Despite 2009 law, pedestrians still in danger crossing streets
A survey by the Active Transportation Alliance reveals only 18 percent of drivers in the Chicago region are stopping for pedestrians in painted crosswalks, and only 5 percent are stopping for walkers trying to cross streets at unmarked crosswalks.
The Must Stop for Pedestrians law, passed in 2009, requires drivers to stop whenever a pedestrian has entered a crosswalk.
There were more than 4,700 reported pedestrian crashes, and 130 fatalities, in Illinois in 2012, according to the Illinois Department of Transportation. Eighty-four percent of the crashes and 69 percent of pedestrian fatalities were in metro Chicago.
"Pedestrian injuries and fatalities are all-too-common in Chicagoland," said Ron Burke, executive director of the Active Transportation Alliance. "Better compliance with the Must Stop for Pedestrians law not only would save lives, but would make people feel more inclined to walk in their communities."
The Active Trans survey, which compared marked versus unmarked crosswalks on two-lane roadways, did 208 trials at 52 locations in the city of Chicago and nearby suburbs. Compliance was significantly higher -- 61 percent -- at painted crosswalks with other safety features, like the in-road "stop for pedestrians" signs, brick or stone crosswalks, raised crosswalks, or flashing beacons.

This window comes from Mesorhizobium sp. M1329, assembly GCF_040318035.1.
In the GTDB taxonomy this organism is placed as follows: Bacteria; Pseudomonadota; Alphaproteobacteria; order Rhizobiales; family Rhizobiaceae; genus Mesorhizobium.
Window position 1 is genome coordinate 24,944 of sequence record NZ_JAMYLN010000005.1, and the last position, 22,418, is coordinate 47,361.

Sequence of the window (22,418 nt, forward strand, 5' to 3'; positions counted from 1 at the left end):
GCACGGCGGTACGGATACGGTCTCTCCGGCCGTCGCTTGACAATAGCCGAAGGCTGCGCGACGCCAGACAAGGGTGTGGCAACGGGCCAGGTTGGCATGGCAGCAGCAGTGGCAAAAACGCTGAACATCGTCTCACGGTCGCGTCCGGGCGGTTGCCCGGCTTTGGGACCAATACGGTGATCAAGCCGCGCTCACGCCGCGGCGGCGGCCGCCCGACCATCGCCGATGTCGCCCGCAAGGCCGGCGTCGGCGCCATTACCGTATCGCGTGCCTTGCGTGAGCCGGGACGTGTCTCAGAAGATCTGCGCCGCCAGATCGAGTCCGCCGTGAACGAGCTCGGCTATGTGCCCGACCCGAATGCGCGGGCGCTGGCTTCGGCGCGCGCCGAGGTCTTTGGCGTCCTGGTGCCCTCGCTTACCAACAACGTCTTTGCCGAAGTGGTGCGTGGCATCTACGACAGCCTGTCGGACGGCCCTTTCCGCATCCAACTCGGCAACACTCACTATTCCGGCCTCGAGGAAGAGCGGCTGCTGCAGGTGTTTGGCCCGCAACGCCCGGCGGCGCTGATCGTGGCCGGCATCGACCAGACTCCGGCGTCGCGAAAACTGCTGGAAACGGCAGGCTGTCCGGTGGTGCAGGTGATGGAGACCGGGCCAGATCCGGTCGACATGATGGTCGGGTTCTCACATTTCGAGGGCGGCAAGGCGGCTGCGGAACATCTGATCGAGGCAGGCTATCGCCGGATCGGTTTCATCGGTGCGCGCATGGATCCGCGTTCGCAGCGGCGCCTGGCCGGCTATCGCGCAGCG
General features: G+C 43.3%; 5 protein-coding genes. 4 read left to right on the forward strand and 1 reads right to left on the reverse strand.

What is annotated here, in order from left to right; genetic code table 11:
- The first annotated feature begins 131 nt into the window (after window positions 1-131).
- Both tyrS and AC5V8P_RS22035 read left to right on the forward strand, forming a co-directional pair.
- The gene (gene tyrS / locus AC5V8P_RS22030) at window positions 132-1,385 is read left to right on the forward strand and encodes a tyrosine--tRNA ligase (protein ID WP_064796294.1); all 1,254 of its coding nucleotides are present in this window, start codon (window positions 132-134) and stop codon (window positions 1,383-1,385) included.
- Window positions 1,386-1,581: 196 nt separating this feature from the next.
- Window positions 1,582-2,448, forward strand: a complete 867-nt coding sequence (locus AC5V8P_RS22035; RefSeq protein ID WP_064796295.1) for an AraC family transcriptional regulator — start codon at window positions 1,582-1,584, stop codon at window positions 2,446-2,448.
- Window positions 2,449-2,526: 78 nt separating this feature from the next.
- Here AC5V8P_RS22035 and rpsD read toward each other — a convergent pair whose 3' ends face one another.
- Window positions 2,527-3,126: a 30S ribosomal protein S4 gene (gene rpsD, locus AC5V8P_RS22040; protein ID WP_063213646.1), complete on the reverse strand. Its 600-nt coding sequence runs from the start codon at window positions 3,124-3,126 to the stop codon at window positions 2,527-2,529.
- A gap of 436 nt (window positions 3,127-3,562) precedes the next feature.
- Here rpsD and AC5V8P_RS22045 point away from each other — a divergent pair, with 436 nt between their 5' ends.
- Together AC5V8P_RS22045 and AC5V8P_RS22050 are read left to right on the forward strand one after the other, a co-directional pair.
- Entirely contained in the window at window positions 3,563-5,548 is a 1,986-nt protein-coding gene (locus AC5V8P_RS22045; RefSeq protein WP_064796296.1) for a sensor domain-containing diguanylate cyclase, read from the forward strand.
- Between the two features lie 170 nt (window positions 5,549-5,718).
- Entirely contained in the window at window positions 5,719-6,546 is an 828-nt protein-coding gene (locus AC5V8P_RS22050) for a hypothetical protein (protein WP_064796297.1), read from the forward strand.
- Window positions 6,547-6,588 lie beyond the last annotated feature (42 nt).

"Many people are unaware of the law and believe that cars only have to stop for pedestrians when there is a 'stop for pedestrians' sign at the crosswalk, and these signs led to much higher compliance in our survey," said Burke. "But we aren't going to get 'Must stop' signs at every crosswalk, so it's important that the public learn about this law."
The Must Stop law is intended to encourage walking by helping pedestrians and those in wheelchairs or scooters get across streets safely. The law goes hand-in-hand with the state's Complete Streets policy for making streets accessible and safe for all users.
The Active Transportation Alliance is calling for greater driver education and better enforcement.